Anthropology of Cultural Dementia
(In the Face of Technological Furtherance)
A Commission by The National Museum of Singapore (NMS)
Kindly supported by Fillamentum (Czech Republic) and Global Link Accessories (Hong Kong)
Baëlf was engaged by NMS to reintepret costumes worn by Wayang (aka Chinese Opera) performers, using 3D printing technologies. Inspired by the archival collections of The National Museum and local street performances, our wearable art pieces are created by juxtaposing traditional Wayang elements with futuristic structures generated with the help of algorithmic design tools , to reveal futuristic pieces with impressive spatial complexity and textural expression.
Chinese opera has its origins in Shang dynasty rituals in China but has evolved over time to become an established, stylized dramatic art form in many parts of Asia. Chinese opera was brought to Singapore by the Chinese immigrants and was referred to locally as Chinese ‘wayang’, the latter being a Malay term that denotes a theatrical or dramatic performance. It was especially popular from the 1880s to the 1930s, as it was an affordable source of entertainment for the masses. Wealthy Chinese families were also known to be patrons of opera troupes, engaging them for private performances in their residences. Typically, Chinese operas were performed on makeshift stages near temples or in temple compounds as they served as a form of entertainment to the gods and were thus essential to the religious festivities. Performances were also staged in opera theatres. They were constructed as early as the 1880s and largely clustered in the Chinatown district. The popularity of Chinese operas waned drastically from the 1950s with the advent of film and television. Nevertheless, they remain an integral part of Singapore’s cultural landscape today.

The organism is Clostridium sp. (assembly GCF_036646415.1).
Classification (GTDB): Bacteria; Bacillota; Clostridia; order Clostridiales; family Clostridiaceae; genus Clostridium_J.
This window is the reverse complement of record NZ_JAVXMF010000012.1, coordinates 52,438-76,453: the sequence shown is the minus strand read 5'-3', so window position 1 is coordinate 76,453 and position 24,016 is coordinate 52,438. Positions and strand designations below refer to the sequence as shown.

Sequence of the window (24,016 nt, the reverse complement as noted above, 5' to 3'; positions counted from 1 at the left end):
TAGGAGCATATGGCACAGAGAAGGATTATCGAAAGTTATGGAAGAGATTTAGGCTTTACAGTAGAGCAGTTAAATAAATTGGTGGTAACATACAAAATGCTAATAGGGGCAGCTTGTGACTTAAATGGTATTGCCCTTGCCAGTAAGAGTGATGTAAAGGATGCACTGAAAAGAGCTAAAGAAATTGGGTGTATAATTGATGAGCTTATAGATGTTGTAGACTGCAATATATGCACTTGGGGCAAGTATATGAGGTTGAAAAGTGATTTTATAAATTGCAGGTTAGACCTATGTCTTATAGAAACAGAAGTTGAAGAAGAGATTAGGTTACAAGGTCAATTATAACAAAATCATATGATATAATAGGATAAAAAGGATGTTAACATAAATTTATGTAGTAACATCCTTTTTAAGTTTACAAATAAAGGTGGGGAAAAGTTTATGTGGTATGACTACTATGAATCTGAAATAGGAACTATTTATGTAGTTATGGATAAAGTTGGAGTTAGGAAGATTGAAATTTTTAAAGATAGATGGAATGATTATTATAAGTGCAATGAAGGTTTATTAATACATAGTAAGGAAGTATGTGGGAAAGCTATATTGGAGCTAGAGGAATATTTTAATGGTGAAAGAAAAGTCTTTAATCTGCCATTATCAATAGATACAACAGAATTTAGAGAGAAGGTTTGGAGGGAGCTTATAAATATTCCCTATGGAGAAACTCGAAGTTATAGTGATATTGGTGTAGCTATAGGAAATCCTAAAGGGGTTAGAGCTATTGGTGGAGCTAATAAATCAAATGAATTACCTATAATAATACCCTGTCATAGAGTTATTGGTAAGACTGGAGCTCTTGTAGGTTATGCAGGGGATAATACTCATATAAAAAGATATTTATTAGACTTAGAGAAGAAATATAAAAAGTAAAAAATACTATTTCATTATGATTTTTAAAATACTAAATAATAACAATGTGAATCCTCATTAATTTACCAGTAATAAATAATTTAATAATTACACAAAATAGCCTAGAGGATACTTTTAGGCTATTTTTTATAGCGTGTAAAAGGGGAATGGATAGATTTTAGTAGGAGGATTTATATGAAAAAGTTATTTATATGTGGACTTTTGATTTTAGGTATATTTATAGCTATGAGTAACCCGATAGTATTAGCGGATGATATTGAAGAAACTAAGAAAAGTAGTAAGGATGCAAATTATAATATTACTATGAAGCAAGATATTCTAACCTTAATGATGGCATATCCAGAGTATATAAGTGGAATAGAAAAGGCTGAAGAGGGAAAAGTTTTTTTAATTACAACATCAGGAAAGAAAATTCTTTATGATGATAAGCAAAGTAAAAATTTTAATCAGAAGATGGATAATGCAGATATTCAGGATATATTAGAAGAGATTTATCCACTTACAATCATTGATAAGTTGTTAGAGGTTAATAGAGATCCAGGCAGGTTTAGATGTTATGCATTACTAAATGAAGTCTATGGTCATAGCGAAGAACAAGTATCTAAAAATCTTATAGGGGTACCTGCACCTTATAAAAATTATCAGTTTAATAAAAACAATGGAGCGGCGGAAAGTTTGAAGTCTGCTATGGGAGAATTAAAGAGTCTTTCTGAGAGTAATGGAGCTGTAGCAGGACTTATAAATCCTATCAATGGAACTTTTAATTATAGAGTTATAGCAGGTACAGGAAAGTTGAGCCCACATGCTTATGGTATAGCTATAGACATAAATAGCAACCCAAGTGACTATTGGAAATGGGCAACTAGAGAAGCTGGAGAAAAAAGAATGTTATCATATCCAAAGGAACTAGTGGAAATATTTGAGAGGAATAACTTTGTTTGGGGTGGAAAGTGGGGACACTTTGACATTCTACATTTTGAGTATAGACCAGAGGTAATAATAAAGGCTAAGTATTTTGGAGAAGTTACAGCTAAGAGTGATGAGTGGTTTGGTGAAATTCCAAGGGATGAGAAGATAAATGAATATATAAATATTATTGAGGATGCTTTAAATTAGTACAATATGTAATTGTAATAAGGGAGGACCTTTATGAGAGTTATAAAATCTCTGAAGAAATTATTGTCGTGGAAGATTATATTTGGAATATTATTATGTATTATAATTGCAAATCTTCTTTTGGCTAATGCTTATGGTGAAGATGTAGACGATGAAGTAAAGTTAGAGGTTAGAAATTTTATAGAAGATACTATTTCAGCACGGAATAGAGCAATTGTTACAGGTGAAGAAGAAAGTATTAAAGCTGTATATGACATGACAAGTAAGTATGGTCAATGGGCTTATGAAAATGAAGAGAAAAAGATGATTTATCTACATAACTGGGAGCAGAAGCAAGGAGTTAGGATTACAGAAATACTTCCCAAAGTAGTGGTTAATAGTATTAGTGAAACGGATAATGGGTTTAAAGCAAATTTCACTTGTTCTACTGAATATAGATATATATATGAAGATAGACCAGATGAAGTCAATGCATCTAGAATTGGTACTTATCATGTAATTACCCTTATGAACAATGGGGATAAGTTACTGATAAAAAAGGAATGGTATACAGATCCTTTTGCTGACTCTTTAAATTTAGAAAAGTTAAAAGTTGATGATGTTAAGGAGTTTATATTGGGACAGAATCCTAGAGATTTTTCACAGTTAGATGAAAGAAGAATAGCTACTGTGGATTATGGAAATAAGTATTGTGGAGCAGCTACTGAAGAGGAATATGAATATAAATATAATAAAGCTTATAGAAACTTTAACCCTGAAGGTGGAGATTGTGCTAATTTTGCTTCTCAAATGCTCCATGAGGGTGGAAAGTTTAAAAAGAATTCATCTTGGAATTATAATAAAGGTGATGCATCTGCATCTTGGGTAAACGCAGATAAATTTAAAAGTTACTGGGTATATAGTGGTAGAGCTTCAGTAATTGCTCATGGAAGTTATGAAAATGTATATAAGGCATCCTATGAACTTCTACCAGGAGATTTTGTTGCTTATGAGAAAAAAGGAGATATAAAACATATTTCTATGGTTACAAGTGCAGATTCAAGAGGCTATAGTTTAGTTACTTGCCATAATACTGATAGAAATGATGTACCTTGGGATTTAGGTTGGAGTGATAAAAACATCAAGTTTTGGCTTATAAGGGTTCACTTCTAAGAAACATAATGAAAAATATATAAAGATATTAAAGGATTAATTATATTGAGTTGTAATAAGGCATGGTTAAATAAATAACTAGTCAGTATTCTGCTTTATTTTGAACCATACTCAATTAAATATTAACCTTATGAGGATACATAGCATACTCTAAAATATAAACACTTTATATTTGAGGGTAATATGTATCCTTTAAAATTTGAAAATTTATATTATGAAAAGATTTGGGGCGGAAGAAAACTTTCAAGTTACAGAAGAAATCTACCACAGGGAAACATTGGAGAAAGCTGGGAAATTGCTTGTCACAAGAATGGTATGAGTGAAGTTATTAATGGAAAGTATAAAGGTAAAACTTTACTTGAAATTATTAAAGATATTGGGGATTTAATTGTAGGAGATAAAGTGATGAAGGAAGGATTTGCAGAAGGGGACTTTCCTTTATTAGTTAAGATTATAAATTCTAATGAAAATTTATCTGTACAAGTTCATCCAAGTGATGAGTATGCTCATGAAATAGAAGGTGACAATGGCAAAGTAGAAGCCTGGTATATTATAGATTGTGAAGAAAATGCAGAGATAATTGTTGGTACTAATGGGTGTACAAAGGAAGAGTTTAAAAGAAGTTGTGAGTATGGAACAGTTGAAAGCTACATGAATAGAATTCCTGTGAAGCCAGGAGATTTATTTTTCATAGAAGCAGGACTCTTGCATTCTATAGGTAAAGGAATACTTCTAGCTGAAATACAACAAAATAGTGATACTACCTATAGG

Each of the main traditional opera roles carries corresponding traits, identity, and temperament.
Jing characters are usually high ranking, mighty male characters wearing grandiose costumes. Baëlf hopes to challenge tradition by breaking the gender norms and envisioning narratives where a woman can be a person of power as well. The female Jing character will possess a goddess-like presence, emitting an aura of power and grace. In traditional Chinese opera, one way cross-dressing was common practice, with male actors performing female roles in the past. It was considered improper for a man to appear onstage with a woman, and opera troupes commonly employed all-male cast members. Luckily times have changed and women get to play male roles nowadays too.
The silhouette of the 3D printed dress takes inspiration from the cascading spherical volumes on the traditional dress, where the widest falls on the waistline. Tessellating patterns of dragon scales are replaced by systematic computer generated twisty patterns, suggesting dynamic flight-like movements. The presence of a loose hanging belt is retained. The dress parts were 3D printed in Flexfill 92A in Natural, which are then sprayed in copper paint. They are then mounted onto a translucent polyester fabric shell, over a base finished with a mandarin collar and rounded hem line.
Dan characters are usually feminine protagonist wearing costumes that are typically vivid in design and colour, with plenty of intricate floral elements and symmetrical details.